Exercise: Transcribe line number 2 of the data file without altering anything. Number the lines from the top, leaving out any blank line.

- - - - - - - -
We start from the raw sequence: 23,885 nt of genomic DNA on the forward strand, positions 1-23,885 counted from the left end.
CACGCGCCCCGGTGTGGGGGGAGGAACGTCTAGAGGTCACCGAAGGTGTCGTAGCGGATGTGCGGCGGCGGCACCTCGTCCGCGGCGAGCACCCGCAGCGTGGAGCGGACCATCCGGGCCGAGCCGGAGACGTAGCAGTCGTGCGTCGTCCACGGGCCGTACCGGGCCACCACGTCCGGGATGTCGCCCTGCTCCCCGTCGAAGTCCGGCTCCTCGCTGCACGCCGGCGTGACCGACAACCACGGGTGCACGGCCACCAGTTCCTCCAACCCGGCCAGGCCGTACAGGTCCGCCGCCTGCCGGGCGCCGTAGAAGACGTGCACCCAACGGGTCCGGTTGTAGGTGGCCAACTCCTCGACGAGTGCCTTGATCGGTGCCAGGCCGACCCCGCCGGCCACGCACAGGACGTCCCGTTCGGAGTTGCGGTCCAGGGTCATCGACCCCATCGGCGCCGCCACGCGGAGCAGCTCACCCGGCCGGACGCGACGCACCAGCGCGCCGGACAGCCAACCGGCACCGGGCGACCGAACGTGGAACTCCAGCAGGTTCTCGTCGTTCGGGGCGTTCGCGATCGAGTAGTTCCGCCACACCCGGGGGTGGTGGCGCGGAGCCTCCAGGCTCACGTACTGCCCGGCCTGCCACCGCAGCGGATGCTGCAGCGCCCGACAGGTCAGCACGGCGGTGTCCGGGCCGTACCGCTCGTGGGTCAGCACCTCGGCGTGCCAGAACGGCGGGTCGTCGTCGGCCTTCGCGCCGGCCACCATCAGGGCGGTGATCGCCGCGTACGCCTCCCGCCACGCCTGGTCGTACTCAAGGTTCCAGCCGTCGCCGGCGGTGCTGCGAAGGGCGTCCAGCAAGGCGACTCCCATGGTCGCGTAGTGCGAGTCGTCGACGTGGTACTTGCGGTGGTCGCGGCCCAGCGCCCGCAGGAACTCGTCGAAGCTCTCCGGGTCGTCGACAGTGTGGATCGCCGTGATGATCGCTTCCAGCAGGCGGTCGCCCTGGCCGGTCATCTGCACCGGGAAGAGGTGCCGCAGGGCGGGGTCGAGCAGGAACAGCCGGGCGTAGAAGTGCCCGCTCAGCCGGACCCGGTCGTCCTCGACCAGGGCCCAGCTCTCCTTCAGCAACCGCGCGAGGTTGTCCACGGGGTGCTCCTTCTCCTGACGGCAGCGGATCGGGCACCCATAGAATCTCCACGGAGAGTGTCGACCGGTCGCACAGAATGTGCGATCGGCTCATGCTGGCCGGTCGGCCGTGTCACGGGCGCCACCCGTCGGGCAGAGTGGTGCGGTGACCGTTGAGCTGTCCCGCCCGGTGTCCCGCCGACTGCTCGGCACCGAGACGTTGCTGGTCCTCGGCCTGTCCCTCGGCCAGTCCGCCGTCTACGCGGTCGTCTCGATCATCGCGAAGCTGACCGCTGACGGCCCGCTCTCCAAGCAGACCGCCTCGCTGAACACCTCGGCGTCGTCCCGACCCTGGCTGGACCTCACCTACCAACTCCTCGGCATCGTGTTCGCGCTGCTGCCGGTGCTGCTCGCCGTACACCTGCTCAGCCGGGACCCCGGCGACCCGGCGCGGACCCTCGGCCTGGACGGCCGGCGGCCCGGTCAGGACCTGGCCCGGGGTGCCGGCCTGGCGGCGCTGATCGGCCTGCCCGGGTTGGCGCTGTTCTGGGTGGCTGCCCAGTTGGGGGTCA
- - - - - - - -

CACGCGCCCCGGTGTGGGGGGAGGAACGTCTAGAGGTCACCGAAGGTGTCGTAGCGGATGTGCGGCGGCGGCACCTCGTCCGCGGCGAGCACCCGCAGCGTGGAGCGGACCATCCGGGCCGAGCCGGAGACGTAGCAGTCGTGCGTCGTCCACGGGCCGTACCGGGCCACCACGTCCGGGATGTCGCCCTGCTCCCCGTCGAAGTCCGGCTCCTCGCTGCACGCCGGCGTGACCGACAACCACGGGTGCACGGCCACCAGTTCCTCCAACCCGGCCAGGCCGTACAGGTCCGCCGCCTGCCGGGCGCCGTAGAAGACGTGCACCCAACGGGTCCGGTTGTAGGTGGCCAACTCCTCGACGAGTGCCTTGATCGGTGCCAGGCCGACCCCGCCGGCCACGCACAGGACGTCCCGTTCGGAGTTGCGGTCCAGGGTCATCGACCCCATCGGCGCCGCCACGCGGAGCAGCTCACCCGGCCGGACGCGACGCACCAGCGCGCCGGACAGCCAACCGGCACCGGGCGACCGAACGTGGAACTCCAGCAGGTTCTCGTCGTTCGGGGCGTTCGCGATCGAGTAGTTCCGCCACACCCGGGGGTGGTGGCGCGGAGCCTCCAGGCTCACGTACTGCCCGGCCTGCCACCGCAGCGGATGCTGCAGCGCCCGACAGGTCAGCACGGCGGTGTCCGGGCCGTACCGCTCGTGGGTCAGCACCTCGGCGTGCCAGAACGGCGGGTCGTCGTCGGCCTTCGCGCCGGCCACCATCAGGGCGGTGATCGCCGCGTACGCCTCCCGCCACGCCTGGTCGTACTCAAGGTTCCAGCCGTCGCCGGCGGTGCTGCGAAGGGCGTCCAGCAAGGCGACTCCCATGGTCGCGTAGTGCGAGTCGTCGACGTGGTACTTGCGGTGGTCGCGGCCCAGCGCCCGCAGGAACTCGTCGAAGCTCTCCGGGTCGTCGACAGTGTGGATCGCCGTGATGATCGCTTCCAGCAGGCGGTCGCCCTGGCCGGTCATCTGCACCGGGAAGAGGTGCCGCAGGGCGGGGTCGAGCAGGAACAGCCGGGCGTAGAAGTGCCCGCTCAGCCGGACCCGGTCGTCCTCGACCAGGGCCCAGCTCTCCTTCAGCAACCGCGCGAGGTTGTCCACGGGGTGCTCCTTCTCCTGACGGCAGCGGATCGGGCACCCATAGAATCTCCACGGAGAGTGTCGACCGGTCGCACAGAATGTGCGATCGGCTCATGCTGGCCGGTCGGCCGTGTCACGGGCGCCACCCGTCGGGCAGAGTGGTGCGGTGACCGTTGAGCTGTCCCGCCCGGTGTCCCGCCGACTGCTCGGCACCGAGACGTTGCTGGTCCTCGGCCTGTCCCTCGGCCAGTCCGCCGTCTACGCGGTCGTCTCGATCATCGCGAAGCTGACCGCTGACGGCCCGCTCTCCAAGCAGACCGCCTCGCTGAACACCTCGGCGTCGTCCCGACCCTGGCTGGACCTCACCTACCAACTCCTCGGCATCGTGTTCGCGCTGCTGCCGGTGCTGCTCGCCGTACACCTGCTCAGCCGGGACCCCGGCGACCCGGCGCGGACCCTCGGCCTGGACGGCCGGCGGCCCGGTCAGGACCTGGCCCGGGGTGCCGGCCTGGCGGCGCTGATCGGCCTGCCCGGGTTGGCGCTGTTCTGGGTGGCTGCCCAGTTGGGGGTCA